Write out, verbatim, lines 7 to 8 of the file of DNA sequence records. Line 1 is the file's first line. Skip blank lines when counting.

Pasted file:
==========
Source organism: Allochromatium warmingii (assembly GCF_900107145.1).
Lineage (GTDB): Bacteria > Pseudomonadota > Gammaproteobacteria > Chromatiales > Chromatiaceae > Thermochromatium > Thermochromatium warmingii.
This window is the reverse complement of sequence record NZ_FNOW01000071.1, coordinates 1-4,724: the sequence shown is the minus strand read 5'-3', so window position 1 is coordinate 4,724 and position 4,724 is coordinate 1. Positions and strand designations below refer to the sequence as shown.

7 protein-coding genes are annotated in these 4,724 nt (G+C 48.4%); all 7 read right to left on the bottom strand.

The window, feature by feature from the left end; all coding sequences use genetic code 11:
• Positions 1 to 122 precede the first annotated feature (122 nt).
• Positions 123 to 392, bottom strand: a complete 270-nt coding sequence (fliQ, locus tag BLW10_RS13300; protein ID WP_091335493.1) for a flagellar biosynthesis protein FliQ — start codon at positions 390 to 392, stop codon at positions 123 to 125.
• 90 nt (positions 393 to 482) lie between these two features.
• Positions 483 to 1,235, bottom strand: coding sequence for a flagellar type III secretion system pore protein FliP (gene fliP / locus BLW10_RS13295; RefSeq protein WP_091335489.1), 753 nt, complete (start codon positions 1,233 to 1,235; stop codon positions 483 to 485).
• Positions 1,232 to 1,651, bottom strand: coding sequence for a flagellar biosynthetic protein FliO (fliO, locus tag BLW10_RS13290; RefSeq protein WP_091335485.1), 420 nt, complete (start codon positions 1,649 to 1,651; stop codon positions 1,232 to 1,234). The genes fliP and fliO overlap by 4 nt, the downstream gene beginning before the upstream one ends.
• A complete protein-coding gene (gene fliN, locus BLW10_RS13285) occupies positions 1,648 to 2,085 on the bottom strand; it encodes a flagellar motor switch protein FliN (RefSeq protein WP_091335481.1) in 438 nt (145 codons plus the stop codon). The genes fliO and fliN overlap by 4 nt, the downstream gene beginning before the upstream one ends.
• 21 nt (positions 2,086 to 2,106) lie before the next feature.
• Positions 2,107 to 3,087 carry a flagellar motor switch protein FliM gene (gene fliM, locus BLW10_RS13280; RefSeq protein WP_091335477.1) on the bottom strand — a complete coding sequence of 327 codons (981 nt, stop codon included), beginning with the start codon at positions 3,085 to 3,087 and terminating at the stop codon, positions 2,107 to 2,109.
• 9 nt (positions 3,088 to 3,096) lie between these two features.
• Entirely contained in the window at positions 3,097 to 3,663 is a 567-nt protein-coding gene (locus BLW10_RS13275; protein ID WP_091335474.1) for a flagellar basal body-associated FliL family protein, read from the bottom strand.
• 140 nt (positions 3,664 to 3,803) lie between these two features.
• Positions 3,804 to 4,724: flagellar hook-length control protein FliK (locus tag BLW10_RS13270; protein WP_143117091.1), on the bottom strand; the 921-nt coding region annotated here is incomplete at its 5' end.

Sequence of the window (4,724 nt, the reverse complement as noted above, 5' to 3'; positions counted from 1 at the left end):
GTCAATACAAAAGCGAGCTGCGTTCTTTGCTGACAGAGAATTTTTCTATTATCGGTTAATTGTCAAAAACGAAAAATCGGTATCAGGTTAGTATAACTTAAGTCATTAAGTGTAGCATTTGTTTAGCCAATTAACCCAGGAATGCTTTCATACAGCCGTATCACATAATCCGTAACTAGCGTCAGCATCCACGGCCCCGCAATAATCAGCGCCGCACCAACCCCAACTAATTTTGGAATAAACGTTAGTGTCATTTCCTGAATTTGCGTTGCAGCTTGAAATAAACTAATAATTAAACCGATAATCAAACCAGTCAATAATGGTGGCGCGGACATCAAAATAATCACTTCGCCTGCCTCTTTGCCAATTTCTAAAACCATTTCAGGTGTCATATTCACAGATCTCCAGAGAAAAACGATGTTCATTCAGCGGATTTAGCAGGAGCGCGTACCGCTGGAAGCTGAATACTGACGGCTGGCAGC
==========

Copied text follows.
• Positions 123 to 392, bottom strand: a complete 270-nt coding sequence (fliQ, locus tag BLW10_RS13300; protein ID WP_091335493.1) for a flagellar biosynthesis protein FliQ — start codon at positions 390 to 392, stop codon at positions 123 to 125.
• 90 nt (positions 393 to 482) lie between these two features.